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Many Brexpats living in EU will face challenges over legal status and access to jobs and benefits—whether or not there is a deal between the EU and UK
Press Release
Tuesday, November 7, 2017

Many Brexpats living in EU will face challenges over legal status and access to jobs and benefits—whether or not there is a deal between the EU and UK

BRUSSELS — As negotiators debate the post-Brexit futures of approximately 3 million European Union nationals living in the United Kingdom and 1 million British citizens resident on the continent, Migration Policy Institute Europe research reveals that these mobile citizens could face challenges in terms of future legal status as well as access to the labour market, social security and health care, whether a deal is agreed or not.

The report, Safe or sorry? Prospects for Britons in the European Union after Brexit, examines the issues many UK citizens in Europe will inevitably face post-Brexit, and offers a demographic profile of this population.

Although the stereotype of pensioners retiring in the sun has captured media attention, the report reveals that Britons residing in Europe are a much more diverse group. The characteristics of these ‘Brexpats’ in terms of age, income levels and economic statuses vary by country, complicating negotiations as individual EU member states have widely divergent interests in the future of their UK residents. In Germany, for example, most UK nationals are highly educated and appear to have moved for work. By contrast most Britons in Spain are lifestyle migrants, with more than one-third who registered between 2012-2016 economically inactive.

Among the report’s findings:

  • An estimated 1.2 million UK-born individuals lived abroad in the European Union as of 2015. Approximately 900,000 of these, as of the most recently available data, were UK citizens not holding another citizenship that would give them an automatic right to stay in their EU country of residence.
  • The largest numbers of the UK born are in Spain (309,000), Ireland (255,000), France (185,000) and Germany (103,000). Britons make up nearly 6 per cent of the population of Ireland, 5 per cent in Cyprus and 3 per cent in Malta.
  • 81 per cent of Britons in Spain have been there for five years or more.
  • As of 2016, the largest over-65 UK-born population was in Spain (117,400 people) and Ireland (43,800), though data is missing for several key countries, including France and Germany.
  • Almost 30,000 requests to practice in other member states from people with UK professional qualifications, such as doctors, nurses and teachers, were agreed between 1997 and 2016, making the United Kingdom the fifth largest sender of EU mobile professionals.

The report also examines four key areas in which many Britons will undoubtedly face significant challenges, including the ability to receive future legal status.

‘Regardless of what happens with the deal on citizens’ rights, there is likely to be a massive increase in UK nationals who find themselves in legal limbo, either de facto unauthorised, waiting to have their residence application processed or in the process of appealing an unfavourable decision about their status’, writes author Meghan Benton, an MPI senior policy analyst.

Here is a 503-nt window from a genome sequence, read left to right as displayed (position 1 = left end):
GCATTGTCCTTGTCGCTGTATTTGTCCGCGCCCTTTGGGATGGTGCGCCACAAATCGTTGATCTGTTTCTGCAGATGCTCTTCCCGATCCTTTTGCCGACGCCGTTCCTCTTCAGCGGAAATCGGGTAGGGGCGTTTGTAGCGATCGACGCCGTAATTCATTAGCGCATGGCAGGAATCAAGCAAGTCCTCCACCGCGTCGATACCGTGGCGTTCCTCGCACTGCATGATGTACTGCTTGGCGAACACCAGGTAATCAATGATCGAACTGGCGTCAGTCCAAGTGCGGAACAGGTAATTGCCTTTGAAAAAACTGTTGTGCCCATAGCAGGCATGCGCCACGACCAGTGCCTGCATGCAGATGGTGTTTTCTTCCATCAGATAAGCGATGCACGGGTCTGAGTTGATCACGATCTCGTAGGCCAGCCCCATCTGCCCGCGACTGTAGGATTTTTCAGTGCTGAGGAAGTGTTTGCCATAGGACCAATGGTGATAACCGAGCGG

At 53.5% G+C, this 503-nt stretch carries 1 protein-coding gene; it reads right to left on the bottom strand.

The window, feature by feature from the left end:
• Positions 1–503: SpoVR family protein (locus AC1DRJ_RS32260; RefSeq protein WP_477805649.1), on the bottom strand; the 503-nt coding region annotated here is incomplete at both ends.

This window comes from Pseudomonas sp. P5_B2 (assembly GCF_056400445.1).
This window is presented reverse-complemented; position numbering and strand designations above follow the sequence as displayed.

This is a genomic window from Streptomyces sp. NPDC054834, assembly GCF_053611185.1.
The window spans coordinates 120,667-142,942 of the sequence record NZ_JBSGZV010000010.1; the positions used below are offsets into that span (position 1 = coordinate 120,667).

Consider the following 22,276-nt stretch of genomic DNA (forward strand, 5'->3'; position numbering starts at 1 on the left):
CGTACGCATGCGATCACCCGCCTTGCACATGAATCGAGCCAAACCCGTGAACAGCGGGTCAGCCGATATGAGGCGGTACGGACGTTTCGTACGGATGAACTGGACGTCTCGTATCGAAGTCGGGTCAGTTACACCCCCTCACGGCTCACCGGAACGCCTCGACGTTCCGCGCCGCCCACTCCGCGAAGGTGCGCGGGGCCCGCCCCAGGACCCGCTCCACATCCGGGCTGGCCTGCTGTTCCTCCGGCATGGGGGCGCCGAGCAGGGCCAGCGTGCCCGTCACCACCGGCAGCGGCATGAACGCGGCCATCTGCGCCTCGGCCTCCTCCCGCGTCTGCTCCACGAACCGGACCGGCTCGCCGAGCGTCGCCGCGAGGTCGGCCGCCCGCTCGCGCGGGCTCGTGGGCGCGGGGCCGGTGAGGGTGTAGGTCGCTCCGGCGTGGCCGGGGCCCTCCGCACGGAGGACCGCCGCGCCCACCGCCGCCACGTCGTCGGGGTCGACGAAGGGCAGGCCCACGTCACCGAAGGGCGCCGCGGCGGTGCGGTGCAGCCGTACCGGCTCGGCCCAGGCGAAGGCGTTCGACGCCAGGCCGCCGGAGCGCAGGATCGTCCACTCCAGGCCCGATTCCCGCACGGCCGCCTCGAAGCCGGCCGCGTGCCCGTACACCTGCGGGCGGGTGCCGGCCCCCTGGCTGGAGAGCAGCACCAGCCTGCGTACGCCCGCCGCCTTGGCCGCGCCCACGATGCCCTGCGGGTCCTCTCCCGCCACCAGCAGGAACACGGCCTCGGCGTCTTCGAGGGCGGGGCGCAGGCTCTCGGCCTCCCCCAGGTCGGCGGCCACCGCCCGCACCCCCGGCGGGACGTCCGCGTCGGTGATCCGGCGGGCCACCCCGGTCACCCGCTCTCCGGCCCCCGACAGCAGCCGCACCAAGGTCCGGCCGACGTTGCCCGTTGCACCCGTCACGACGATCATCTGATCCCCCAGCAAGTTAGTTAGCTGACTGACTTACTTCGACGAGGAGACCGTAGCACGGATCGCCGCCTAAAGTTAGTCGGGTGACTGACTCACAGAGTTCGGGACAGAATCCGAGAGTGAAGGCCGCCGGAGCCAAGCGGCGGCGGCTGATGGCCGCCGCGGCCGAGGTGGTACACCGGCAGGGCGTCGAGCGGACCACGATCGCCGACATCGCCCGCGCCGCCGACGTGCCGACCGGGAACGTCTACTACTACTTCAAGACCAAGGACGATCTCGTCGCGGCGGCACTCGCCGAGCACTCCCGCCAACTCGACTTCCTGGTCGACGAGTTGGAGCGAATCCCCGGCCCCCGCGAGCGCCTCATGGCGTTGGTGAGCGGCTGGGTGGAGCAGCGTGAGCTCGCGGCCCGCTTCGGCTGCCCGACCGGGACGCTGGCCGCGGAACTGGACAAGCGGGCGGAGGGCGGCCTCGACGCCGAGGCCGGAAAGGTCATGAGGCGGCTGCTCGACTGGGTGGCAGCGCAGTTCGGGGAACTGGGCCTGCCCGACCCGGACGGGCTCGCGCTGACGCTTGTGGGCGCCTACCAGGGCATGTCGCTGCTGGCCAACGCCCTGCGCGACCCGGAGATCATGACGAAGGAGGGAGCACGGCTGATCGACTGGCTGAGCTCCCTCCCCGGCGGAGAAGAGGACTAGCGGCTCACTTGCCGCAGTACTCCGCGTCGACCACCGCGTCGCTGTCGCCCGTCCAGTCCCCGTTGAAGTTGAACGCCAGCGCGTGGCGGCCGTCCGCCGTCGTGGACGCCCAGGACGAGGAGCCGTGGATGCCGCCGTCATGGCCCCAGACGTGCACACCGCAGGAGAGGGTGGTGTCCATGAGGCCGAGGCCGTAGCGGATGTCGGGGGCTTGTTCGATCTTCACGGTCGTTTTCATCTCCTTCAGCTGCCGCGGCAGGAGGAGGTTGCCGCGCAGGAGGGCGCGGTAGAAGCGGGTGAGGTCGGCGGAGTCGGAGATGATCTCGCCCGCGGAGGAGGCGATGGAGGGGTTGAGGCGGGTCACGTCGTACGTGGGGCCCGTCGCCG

Britons who have split their time between two countries or have not maintained address or financial records would have particular difficulty providing the documentation to qualify for continued residence, as would those who have been in the country less than five years. If national and EU laws default to treating these Britons as non-EU migrants, even those resident for five years or more could be required to prove their income status and fulfil integration requirements, including language tests. And UK nationals will face greater difficulties bringing in non-EU family members.

The report, supported with a research grant from the Barrow Cadbury Trust, finds Brexit also is likely to create hurdles for mobile UK citizens in other areas, among them access to:

  • The labour market. As third-country nationals, Britons would lose their current employment privileges, such as the right to enter any job without a prospective employer having to first undergo the labour market tests some EU member states impose.
  • To social security. While this is likely to be a priority of any future agreement, existing grey areas in EU law could make agreeing on who is entitled to which benefits difficult. Such decisions are often governed by ill-defined terms such as ‘continual residence’, ‘habitual residence’ or ‘sufficient resources’.
  • To health care. The ability of Britons to access national health-care systems after Brexit is likely to depend heavily on how long they have been in a country and whether their status has been regularised. Moreover, most member states consider holding comprehensive insurance a precondition of continued legal status, and lack thereof going back over the period of residence could become a reason for rejecting residence applications from certain economically inactive groups of UK nationals.

Read the report here: www.migrationpolicy.org/research/safe-or-sorry-prospects-britons-european-union-after-brexit.

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MPI Europe provides authoritative research and practical policy design to governmental and nongovernmental stakeholders who seek more effective management of immigration, immigrant integration and asylum systems, as well as better outcomes for newcomers, families of immigrant background and receiving communities throughout Europe. MPI Europe also provides a forum for the exchange of information on migration and immigrant integration practices within the European Union and Europe more generally. For more, visit www.mpieurope.org.